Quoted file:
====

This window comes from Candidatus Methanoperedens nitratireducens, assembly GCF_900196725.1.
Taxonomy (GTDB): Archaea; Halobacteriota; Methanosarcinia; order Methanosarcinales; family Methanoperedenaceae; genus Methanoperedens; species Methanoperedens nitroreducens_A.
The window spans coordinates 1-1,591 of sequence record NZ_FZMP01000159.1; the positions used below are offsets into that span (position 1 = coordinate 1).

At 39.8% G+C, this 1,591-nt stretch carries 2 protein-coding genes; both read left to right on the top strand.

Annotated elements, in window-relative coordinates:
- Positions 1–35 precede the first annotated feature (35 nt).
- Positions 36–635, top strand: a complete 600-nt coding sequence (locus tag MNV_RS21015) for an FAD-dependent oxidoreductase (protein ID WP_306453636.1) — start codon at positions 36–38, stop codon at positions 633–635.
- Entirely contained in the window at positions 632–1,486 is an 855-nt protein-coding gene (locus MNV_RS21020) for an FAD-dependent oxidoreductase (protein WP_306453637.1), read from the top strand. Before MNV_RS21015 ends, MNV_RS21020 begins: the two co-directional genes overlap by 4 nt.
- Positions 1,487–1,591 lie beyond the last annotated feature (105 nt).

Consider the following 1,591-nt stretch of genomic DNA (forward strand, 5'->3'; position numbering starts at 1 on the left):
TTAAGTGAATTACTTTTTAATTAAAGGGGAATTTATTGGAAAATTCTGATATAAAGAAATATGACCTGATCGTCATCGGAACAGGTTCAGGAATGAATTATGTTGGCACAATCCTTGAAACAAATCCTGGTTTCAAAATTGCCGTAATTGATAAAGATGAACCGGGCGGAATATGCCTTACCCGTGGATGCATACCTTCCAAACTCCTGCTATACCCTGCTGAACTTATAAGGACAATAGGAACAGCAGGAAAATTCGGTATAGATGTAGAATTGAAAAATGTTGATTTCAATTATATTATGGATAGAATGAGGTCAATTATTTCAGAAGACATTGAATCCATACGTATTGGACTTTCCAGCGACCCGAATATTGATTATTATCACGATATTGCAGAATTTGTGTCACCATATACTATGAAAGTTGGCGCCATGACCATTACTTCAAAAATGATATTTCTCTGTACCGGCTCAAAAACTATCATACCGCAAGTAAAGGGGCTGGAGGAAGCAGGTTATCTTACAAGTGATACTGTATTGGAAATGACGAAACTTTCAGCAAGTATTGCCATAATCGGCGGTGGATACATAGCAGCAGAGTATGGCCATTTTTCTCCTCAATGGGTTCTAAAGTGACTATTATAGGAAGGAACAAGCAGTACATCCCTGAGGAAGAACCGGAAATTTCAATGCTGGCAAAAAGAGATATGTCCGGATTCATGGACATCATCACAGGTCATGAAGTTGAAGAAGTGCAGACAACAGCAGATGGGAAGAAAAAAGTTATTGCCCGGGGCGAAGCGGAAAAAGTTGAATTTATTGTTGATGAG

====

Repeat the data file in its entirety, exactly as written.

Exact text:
This window comes from Candidatus Methanoperedens nitratireducens, assembly GCF_900196725.1.
Taxonomy (GTDB): Archaea; Halobacteriota; Methanosarcinia; order Methanosarcinales; family Methanoperedenaceae; genus Methanoperedens; species Methanoperedens nitroreducens_A.
The window spans coordinates 1-1,591 of sequence record NZ_FZMP01000159.1; the positions used below are offsets into that span (position 1 = coordinate 1).

At 39.8% G+C, this 1,591-nt stretch carries 2 protein-coding genes; both read left to right on the top strand.

Annotated elements, in window-relative coordinates:
- Positions 1–35 precede the first annotated feature (35 nt).
- Positions 36–635, top strand: a complete 600-nt coding sequence (locus tag MNV_RS21015) for an FAD-dependent oxidoreductase (protein ID WP_306453636.1) — start codon at positions 36–38, stop codon at positions 633–635.
- Entirely contained in the window at positions 632–1,486 is an 855-nt protein-coding gene (locus MNV_RS21020) for an FAD-dependent oxidoreductase (protein WP_306453637.1), read from the top strand. Before MNV_RS21015 ends, MNV_RS21020 begins: the two co-directional genes overlap by 4 nt.
- Positions 1,487–1,591 lie beyond the last annotated feature (105 nt).

Consider the following 1,591-nt stretch of genomic DNA (forward strand, 5'->3'; position numbering starts at 1 on the left):
TTAAGTGAATTACTTTTTAATTAAAGGGGAATTTATTGGAAAATTCTGATATAAAGAAATATGACCTGATCGTCATCGGAACAGGTTCAGGAATGAATTATGTTGGCACAATCCTTGAAACAAATCCTGGTTTCAAAATTGCCGTAATTGATAAAGATGAACCGGGCGGAATATGCCTTACCCGTGGATGCATACCTTCCAAACTCCTGCTATACCCTGCTGAACTTATAAGGACAATAGGAACAGCAGGAAAATTCGGTATAGATGTAGAATTGAAAAATGTTGATTTCAATTATATTATGGATAGAATGAGGTCAATTATTTCAGAAGACATTGAATCCATACGTATTGGACTTTCCAGCGACCCGAATATTGATTATTATCACGATATTGCAGAATTTGTGTCACCATATACTATGAAAGTTGGCGCCATGACCATTACTTCAAAAATGATATTTCTCTGTACCGGCTCAAAAACTATCATACCGCAAGTAAAGGGGCTGGAGGAAGCAGGTTATCTTACAAGTGATACTGTATTGGAAATGACGAAACTTTCAGCAAGTATTGCCATAATCGGCGGTGGATACATAGCAGCAGAGTATGGCCATTTTTCTCCTCAATGGGTTCTAAAGTGACTATTATAGGAAGGAACAAGCAGTACATCCCTGAGGAAGAACCGGAAATTTCAATGCTGGCAAAAAGAGATATGTCCGGATTCATGGACATCATCACAGGTCATGAAGTTGAAGAAGTGCAGACAACAGCAGATGGGAAGAAAAAAGTTATTGCCCGGGGCGAAGCGGAAAAAGTTGAATTTATTGTTGATGAG